Market Transparency and Fraudulent Promotional Campaigns
The wide use of digital media has allowed companies to interact and reach investors in a variety of new and different ways. While this can be beneficial by allowing companies to reach more investors, it can also easily be abused and used to disseminate fraudulent information. The SEC issued an investor alert on stock promotion in April, stating that stock promotion scams could take the form of social media posts, online advertisements, chat rooms, and more.
When information is used to disrupt the efficient market pricing for a security, OTC Markets Group considers it to be misleading and manipulative. Companies can interrupt this pricing through false or exaggerated claims, omitting material, or simply purposefully predicting unrealistic prices.
OTC Markets Group monitors all potential promotional activity to watch for fraudulent promotions, because they state that all companies have an obligation to provide accurate information. They monitor any paid promotions and potential connections to bad actors, and then evaluate the promotion’s potential impact. Beginning in the First Quarter of 2018, in order to publicly identify securities that are the subject of stock promotion, OTC Markets Group will place a “promotion” risk flag next to the stock symbol on their website, intended to provide an alert for the potential risks that could occur from trading this security. In addition to the flag symbol, they may also ask some companies who are the subject of stock promotion to notify investors. Additionally, if they deem a security a threat, they will also label the security with a scull-and-crossbones icon (“Caveat Emptor”), which is already a symbol in use by OTC Markets Group intended to notify investors to exercise additional care, but this broadens the potential usage for the “Caveat Emptor”.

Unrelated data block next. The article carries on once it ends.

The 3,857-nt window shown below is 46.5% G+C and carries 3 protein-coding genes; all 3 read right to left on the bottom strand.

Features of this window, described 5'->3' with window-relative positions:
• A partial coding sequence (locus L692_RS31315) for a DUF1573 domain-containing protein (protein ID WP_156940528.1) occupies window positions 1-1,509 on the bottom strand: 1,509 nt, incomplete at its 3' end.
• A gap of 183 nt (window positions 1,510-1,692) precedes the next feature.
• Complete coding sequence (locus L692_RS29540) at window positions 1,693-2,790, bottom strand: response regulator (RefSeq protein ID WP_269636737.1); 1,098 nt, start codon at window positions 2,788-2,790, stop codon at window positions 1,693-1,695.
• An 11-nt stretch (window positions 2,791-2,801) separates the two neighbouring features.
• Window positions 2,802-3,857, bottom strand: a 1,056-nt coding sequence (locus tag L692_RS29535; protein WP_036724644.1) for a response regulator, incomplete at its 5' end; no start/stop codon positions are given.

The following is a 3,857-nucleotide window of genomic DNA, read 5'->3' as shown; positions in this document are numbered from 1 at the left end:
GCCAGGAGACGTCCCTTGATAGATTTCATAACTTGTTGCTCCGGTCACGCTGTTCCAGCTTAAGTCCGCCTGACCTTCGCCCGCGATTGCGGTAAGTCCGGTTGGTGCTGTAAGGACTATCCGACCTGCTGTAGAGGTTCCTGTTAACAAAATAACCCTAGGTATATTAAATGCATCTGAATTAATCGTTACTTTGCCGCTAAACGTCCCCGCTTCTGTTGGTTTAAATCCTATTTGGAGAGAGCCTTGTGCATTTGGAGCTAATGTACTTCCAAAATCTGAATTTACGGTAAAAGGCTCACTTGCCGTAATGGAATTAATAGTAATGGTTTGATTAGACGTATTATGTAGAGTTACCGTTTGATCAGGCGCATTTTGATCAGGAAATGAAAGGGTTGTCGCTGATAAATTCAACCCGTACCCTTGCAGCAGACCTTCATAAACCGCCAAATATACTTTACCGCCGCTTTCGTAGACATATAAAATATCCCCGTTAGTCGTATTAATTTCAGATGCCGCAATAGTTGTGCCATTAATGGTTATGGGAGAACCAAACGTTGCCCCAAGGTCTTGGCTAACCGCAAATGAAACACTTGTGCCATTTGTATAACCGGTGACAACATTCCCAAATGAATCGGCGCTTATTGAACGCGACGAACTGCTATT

If a security is marked with this promotion risk flag and is the subject of an active promotion campaign, the OTC Markets Group may not approve the company for trading on OTCQX or OTCQB. They may also not approve a security if it has a history of having misleading and/or manipulative information. OTC Markets Group also reserves the right to remove a security from OTCQX or OTCQB if they feel that it could have a potentially negative impact on the integrity of the market.
The OTC Markets Group has also filed a petition with the SEC to create more market transparency for investors. R. Cromwell Couson, President and CEO of OTC Markets Group, stated that they “believe the SEC should modernize its promotion regulations to ban anonymous, paid stock promotion and require clear disclosure when there is promotion paid for by third-parties, allowing for markets to better identify market manipulators”, which helps increase overall market transparency.